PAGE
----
extrapolations to a defined formulation scenario and thus can be of value to MWF formulators and metal fabrication workers by indicating what formulations are more likely to promote skin penetration and possibly adverse occupational effects. The rationale for this approach is that MWF formulations can modulate biocide partitioning and diffusion by quantifiable physicochemical interactions (? values). The MCF approach within the LSER framework allows for a physicochemical examination of these formulation effects using a multi-fiber MCF array system and validated in porcine skin diffusion cells and finally validated in vivo for systemic absorption. The following three specific aims will be pursued to accomplish the stated objectives: 1) To quantify mixture interactions influencing transport of MWF biocides between MWF formulations and the membrane coated fibers (MCF). This first involves calibration of a diverse series of fibers followed by exposure of a 5-component MCF array to MWF formulations to provide interaction coefficients (? values) for a defined formulation. 2) To quantify chemical-biological interactions in a biological membrane system following exposure to MWF formulations in porcine skin flow-through diffusion cell. Dermal in vitro experiments will calibrate permeability in the biological system and validate formulation interaction coefficients in the MCF array for the biocides. 3) To quantify the effect of MWF formulations on the in vivo dermal absorption of MWF biocides. This involves comparative analysis of interaction coefficients between the MCF array and the two biological systems (in vitro and in vivo) and will validate the proposed MCFarray approach within the LSER framework to predict the dermal permeability of occupationally relevant toxicants such as MWF biocides in a defined in MWF formulations."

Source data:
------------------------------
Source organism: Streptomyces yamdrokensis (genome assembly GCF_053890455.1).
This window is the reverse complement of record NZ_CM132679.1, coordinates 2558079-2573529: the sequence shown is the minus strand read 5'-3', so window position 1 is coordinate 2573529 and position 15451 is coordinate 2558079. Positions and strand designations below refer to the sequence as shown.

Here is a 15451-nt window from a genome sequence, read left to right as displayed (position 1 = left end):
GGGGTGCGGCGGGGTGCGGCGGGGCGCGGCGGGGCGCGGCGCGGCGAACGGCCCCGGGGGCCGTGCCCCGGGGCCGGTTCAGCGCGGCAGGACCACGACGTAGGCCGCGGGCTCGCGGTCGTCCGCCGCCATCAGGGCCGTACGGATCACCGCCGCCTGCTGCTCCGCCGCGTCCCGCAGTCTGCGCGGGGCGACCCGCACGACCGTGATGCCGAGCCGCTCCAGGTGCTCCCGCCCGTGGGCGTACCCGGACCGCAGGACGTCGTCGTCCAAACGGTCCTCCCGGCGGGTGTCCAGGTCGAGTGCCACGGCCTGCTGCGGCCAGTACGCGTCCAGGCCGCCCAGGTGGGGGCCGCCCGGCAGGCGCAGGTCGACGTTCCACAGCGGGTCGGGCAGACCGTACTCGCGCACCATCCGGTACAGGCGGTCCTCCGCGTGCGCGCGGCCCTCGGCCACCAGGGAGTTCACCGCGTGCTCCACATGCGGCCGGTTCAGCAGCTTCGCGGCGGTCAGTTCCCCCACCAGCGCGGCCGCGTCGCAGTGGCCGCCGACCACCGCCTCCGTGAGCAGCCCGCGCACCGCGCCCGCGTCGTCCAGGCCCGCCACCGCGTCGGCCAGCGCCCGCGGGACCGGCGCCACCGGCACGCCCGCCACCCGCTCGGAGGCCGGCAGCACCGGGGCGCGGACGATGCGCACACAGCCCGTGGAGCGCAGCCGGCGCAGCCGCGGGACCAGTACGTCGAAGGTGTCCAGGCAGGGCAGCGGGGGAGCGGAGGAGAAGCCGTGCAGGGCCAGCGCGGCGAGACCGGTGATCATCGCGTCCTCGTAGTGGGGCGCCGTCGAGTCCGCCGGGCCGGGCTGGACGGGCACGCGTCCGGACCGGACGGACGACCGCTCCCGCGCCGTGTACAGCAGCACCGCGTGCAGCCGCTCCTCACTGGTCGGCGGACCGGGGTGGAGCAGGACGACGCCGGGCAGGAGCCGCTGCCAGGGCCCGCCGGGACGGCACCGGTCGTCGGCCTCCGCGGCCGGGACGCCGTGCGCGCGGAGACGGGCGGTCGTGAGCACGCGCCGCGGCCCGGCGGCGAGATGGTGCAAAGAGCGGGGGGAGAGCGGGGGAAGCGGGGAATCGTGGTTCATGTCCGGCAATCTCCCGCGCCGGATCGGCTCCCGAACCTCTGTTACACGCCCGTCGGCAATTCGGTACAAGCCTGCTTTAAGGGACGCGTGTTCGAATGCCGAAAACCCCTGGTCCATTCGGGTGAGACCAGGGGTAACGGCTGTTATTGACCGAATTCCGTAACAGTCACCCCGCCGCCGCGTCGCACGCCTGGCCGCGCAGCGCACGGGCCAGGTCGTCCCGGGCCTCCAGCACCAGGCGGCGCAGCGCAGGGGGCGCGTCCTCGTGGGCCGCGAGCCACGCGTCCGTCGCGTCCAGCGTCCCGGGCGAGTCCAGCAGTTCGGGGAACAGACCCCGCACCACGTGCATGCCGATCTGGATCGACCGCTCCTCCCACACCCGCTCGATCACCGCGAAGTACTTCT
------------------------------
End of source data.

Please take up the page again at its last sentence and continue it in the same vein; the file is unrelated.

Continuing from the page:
Mission Relevance

Workers in the metal fabrication industry are more often exposed to metal working fluids (MWF) and its components such as biocides via the skin that can cause harm to the skin and/or the entire body if absorbed by the dermal route. Many of these workers are exposed to more than one chemical additive in any given MWF formulation, and there is little or no means of estimating what class of MWF formulations can result in increased or decreased absorption of biocides across skin. This proposal describes a novel technique that models biocide absorption in skin on the basis of quantitative changes in physicochemical properties associated with the formulation interacting with a model membrane and then validated in skin in vitro and in vivo to determine validity of these models in an occupational dermal exposure. Ultimately, the products of this research will help inform the development and risk assessment of formulations that afford greater protection.



Page last updated: June 3, 2011
Page last reviewed: May 23, 2011
Content Source: National Institute for Occupational Safety and Health (NIOSH) Office of the Director

 

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Manufacturing